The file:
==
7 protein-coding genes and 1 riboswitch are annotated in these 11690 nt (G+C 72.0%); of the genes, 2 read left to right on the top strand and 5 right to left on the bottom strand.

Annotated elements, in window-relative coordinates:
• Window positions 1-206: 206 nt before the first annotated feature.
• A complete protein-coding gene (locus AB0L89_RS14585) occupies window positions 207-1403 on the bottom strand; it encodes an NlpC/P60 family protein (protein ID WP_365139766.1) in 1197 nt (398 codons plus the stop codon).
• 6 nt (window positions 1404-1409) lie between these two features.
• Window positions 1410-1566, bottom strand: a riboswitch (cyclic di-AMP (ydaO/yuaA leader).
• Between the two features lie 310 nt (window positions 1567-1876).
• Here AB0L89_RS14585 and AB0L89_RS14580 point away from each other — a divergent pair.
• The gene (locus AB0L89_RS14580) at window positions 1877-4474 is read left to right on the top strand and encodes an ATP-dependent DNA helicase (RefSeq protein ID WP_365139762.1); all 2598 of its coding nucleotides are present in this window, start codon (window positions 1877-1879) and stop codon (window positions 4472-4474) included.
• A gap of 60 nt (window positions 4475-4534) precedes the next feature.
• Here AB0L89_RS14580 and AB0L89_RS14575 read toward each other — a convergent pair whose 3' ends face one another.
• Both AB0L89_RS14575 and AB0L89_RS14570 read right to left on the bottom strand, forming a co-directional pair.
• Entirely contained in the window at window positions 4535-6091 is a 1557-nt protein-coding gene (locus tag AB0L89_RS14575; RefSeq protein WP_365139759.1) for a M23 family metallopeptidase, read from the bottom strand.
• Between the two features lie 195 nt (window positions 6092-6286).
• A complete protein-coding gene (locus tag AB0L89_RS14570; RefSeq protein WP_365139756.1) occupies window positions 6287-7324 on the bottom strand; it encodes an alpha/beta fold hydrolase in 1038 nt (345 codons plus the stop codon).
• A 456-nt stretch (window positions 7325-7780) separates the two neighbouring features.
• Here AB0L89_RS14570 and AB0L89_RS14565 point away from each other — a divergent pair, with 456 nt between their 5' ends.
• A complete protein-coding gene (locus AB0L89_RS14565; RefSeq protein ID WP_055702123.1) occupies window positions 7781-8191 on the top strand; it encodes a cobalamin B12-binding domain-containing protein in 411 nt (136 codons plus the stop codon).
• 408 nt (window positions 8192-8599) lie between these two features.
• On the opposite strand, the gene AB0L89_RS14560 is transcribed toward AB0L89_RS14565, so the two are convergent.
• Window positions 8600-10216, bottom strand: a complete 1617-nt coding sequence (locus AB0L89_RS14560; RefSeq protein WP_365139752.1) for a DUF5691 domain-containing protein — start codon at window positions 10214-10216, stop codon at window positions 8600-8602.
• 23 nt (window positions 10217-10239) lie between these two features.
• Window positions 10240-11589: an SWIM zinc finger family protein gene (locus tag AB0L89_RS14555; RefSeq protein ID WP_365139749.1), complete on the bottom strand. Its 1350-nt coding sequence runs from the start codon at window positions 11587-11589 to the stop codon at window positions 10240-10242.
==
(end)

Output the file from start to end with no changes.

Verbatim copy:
7 protein-coding genes and 1 riboswitch are annotated in these 11690 nt (G+C 72.0%); of the genes, 2 read left to right on the top strand and 5 right to left on the bottom strand.

Annotated elements, in window-relative coordinates:
• Window positions 1-206: 206 nt before the first annotated feature.
• A complete protein-coding gene (locus AB0L89_RS14585) occupies window positions 207-1403 on the bottom strand; it encodes an NlpC/P60 family protein (protein ID WP_365139766.1) in 1197 nt (398 codons plus the stop codon).
• 6 nt (window positions 1404-1409) lie between these two features.
• Window positions 1410-1566, bottom strand: a riboswitch (cyclic di-AMP (ydaO/yuaA leader).
• Between the two features lie 310 nt (window positions 1567-1876).
• Here AB0L89_RS14585 and AB0L89_RS14580 point away from each other — a divergent pair.
• The gene (locus AB0L89_RS14580) at window positions 1877-4474 is read left to right on the top strand and encodes an ATP-dependent DNA helicase (RefSeq protein ID WP_365139762.1); all 2598 of its coding nucleotides are present in this window, start codon (window positions 1877-1879) and stop codon (window positions 4472-4474) included.
• A gap of 60 nt (window positions 4475-4534) precedes the next feature.
• Here AB0L89_RS14580 and AB0L89_RS14575 read toward each other — a convergent pair whose 3' ends face one another.
• Both AB0L89_RS14575 and AB0L89_RS14570 read right to left on the bottom strand, forming a co-directional pair.
• Entirely contained in the window at window positions 4535-6091 is a 1557-nt protein-coding gene (locus tag AB0L89_RS14575; RefSeq protein WP_365139759.1) for a M23 family metallopeptidase, read from the bottom strand.
• Between the two features lie 195 nt (window positions 6092-6286).
• A complete protein-coding gene (locus tag AB0L89_RS14570; RefSeq protein WP_365139756.1) occupies window positions 6287-7324 on the bottom strand; it encodes an alpha/beta fold hydrolase in 1038 nt (345 codons plus the stop codon).
• A 456-nt stretch (window positions 7325-7780) separates the two neighbouring features.
• Here AB0L89_RS14570 and AB0L89_RS14565 point away from each other — a divergent pair, with 456 nt between their 5' ends.
• A complete protein-coding gene (locus AB0L89_RS14565; RefSeq protein ID WP_055702123.1) occupies window positions 7781-8191 on the top strand; it encodes a cobalamin B12-binding domain-containing protein in 411 nt (136 codons plus the stop codon).
• 408 nt (window positions 8192-8599) lie between these two features.
• On the opposite strand, the gene AB0L89_RS14560 is transcribed toward AB0L89_RS14565, so the two are convergent.
• Window positions 8600-10216, bottom strand: a complete 1617-nt coding sequence (locus AB0L89_RS14560; RefSeq protein WP_365139752.1) for a DUF5691 domain-containing protein — start codon at window positions 10214-10216, stop codon at window positions 8600-8602.
• 23 nt (window positions 10217-10239) lie between these two features.
• Window positions 10240-11589: an SWIM zinc finger family protein gene (locus tag AB0L89_RS14555; RefSeq protein ID WP_365139749.1), complete on the bottom strand. Its 1350-nt coding sequence runs from the start codon at window positions 11587-11589 to the stop codon at window positions 10240-10242.